Drought or tomato spotted wilt virus alone would be enough to significantly damage a tobacco crop. Together, they can be devastating, as Georgia producers are learning this year.

“Tobacco crop conditions are tough,” says J. Michael Moore, University of Georgia Extension tobacco specialist. “About 20 percent of Georgia's crop is infected with tomato spotted wilt virus, and we must assume that most of those plants will die. At this point, we're probably looking at a total yield loss of about 10 percent.”

Drought conditions also have taken a toll, he adds. “Tobacco growth has been very slow under these drought conditions. Georgia soils continue to be dry. Many of our growers are behind and the crop is late in topping out. Although 100 percent of our tobacco crop is irrigated, many ponds and streams have become dry,” says Moore.

Individual field incidence rates of tomato spotted wilt virus are reported to be as high as 85 percent of the plants in a field, he says. Many fields, says Moore, had 50-percent incidence levels in less than six weeks after transplanting.

“Yield losses generally are expected to be approximately one-half of the symptom incidence level,” he says. “As this rate, the 2002 season may be as bad as the 1999 season when tomato spotted wilt incidence was estimated at 35 percent of stand and yield loss was 18 percent. Hundreds of tobacco acres in Georgia were replanted this year due to damage from tomato spotted wilt virus.”

Once a plant is infected with tomato spotted wilt virus, there's not much a grower can do to save it, notes Moore. There are, however, some promising preventative treatments.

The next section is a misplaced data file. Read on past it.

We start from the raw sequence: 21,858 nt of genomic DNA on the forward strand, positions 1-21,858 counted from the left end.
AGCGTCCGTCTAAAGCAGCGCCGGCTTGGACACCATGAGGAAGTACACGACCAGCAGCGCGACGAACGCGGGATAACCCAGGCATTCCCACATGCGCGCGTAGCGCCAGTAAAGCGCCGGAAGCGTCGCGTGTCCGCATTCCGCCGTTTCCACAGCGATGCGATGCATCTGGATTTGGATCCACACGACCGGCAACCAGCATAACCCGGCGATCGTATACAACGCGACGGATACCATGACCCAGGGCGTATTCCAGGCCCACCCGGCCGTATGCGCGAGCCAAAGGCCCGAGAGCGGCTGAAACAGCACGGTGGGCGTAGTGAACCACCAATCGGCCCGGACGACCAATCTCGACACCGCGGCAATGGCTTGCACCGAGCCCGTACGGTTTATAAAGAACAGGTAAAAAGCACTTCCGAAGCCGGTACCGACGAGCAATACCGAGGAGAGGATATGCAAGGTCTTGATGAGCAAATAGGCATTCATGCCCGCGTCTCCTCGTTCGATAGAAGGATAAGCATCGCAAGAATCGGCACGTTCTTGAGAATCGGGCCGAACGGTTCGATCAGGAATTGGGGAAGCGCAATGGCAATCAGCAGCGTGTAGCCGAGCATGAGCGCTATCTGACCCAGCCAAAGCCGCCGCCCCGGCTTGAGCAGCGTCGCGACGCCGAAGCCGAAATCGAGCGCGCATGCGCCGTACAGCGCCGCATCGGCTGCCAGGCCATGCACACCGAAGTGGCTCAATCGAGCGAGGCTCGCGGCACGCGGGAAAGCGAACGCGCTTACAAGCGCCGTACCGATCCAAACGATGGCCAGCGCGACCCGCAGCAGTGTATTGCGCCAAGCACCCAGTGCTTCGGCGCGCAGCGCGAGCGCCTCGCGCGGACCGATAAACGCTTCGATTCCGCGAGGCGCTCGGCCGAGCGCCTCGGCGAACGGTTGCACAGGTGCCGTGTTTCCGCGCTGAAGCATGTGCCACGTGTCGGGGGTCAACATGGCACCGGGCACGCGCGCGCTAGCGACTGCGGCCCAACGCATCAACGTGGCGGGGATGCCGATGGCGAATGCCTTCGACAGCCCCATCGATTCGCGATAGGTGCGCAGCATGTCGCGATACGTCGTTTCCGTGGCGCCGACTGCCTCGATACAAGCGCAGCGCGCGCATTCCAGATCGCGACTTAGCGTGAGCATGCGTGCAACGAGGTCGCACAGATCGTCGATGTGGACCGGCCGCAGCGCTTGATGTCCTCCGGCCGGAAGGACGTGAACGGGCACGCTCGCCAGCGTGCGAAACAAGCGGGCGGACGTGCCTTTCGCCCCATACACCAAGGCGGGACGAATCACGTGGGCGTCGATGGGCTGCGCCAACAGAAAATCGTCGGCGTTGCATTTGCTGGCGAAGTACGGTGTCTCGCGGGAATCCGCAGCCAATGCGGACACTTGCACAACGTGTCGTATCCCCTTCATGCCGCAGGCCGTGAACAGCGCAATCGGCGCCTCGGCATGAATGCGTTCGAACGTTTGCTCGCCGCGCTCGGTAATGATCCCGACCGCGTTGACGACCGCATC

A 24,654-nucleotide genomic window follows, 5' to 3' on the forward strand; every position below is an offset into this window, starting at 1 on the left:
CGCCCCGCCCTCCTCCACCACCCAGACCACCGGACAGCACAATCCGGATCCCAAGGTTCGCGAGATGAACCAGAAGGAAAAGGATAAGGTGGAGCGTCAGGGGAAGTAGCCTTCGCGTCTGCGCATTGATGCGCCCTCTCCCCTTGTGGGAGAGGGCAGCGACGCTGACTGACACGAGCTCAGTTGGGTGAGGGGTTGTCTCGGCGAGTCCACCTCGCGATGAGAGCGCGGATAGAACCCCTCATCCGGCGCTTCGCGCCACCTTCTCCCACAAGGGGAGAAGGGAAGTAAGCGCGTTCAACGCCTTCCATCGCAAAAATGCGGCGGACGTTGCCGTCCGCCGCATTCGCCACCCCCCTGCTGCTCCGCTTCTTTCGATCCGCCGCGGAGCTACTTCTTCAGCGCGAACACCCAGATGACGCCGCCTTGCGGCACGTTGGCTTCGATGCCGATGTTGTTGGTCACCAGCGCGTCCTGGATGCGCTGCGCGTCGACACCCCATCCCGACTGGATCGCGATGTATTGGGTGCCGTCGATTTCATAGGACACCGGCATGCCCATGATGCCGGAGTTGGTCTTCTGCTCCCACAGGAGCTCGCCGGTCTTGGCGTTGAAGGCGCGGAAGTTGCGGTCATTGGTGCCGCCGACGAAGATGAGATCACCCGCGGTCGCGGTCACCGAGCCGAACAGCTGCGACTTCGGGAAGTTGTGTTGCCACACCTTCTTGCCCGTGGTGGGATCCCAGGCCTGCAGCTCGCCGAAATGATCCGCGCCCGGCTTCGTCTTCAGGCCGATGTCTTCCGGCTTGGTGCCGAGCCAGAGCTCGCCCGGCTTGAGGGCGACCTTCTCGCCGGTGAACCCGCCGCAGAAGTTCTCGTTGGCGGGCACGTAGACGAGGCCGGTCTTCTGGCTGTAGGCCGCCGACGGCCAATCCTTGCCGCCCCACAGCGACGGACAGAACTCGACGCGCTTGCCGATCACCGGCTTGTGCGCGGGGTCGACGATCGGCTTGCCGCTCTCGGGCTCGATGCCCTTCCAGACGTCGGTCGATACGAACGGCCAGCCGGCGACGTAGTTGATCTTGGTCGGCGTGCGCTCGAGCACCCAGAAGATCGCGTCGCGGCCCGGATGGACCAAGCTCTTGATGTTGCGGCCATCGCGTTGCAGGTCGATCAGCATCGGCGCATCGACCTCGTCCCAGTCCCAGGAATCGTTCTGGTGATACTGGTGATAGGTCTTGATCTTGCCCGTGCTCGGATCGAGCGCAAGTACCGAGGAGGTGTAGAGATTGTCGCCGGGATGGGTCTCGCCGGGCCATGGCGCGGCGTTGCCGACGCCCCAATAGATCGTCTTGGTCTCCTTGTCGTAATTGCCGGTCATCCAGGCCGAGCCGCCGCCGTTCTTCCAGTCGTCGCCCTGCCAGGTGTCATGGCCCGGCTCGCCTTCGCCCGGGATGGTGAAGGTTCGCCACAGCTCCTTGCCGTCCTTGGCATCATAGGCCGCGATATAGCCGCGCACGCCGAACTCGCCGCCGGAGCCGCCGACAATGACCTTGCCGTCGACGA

“Tomato spotted wilt virus generally is less in fields were Admire was used, and fewer plants were affected when Admire was applied as a drench to plants while they still were in the greenhouse. Transplant water treatments were less effective than tray drench treatments.

“Experimental treatments using Actigard as a foliar spray in the greenhouse were more effective than those treatments applied after transplanting. The incidence of tomato spotted wilt virus was reduced by Actigard foliar treatments. Actigard in sequence with Admire in the greenhouse appears to have given increased control over either individually,” says the agronomist.

Growers also have seen an advantage this year in plants grown in a greenhouse as opposed to those grown in field beds, he says. “The source of the transplant doesn't have as much effect on severity of the virus as which fields you are planting into. Greenhouse plants don't wilt down in the field as severely as those grown in field beds. Greenhouse plants have a rootball that can be taken to the field.”

University of Georgia researchers continue to look for reasons why the incidence of tomato spotted wilt virus is worse in some years than others, says Moore. One possible correlation might be the amount of rainfall in March. It appears, he says, that levels of the virus are less severe when more rainfall is received in March.

“This possibly might affect the survival and maturity of thrips as they emerge as juveniles.”

Other states in the Tobacco Belt have reported problems this year with tomato spotted wilt virus, but none as severe as Georgia, he says. “North Carolina and South Carolina haven't had widespread problems. The southern region of South Carolina has been hit hard, and there are hot spots in North Carolina, but nothing compared to what we've seen. Growers in Florida are reporting a 5 percent incidence of the disease.”

And, as if tomato spotted wilt virus wasn't enough, Georgia growers also are seeing losses due to rhizoctonia, says Moore.

“Losses to rhizoctonia have been worse this year than in recent memory, with a larger portion of the incidences occurring in plants grown in field beds. Soil moisture conditions were good to excellent at transplanting and provided an excellent environment for the growth of rhizoctonia.”

Budworm populations also are worse this year, he says.

“In addition to budworms arriving early, control has been made even more difficult by the drought, which contributes to the slow growth of tobacco and the cabbage-like appearance of the leaves closing tightly around the bud. Worms are protected in this tightly closed bud and have been difficult to kill.”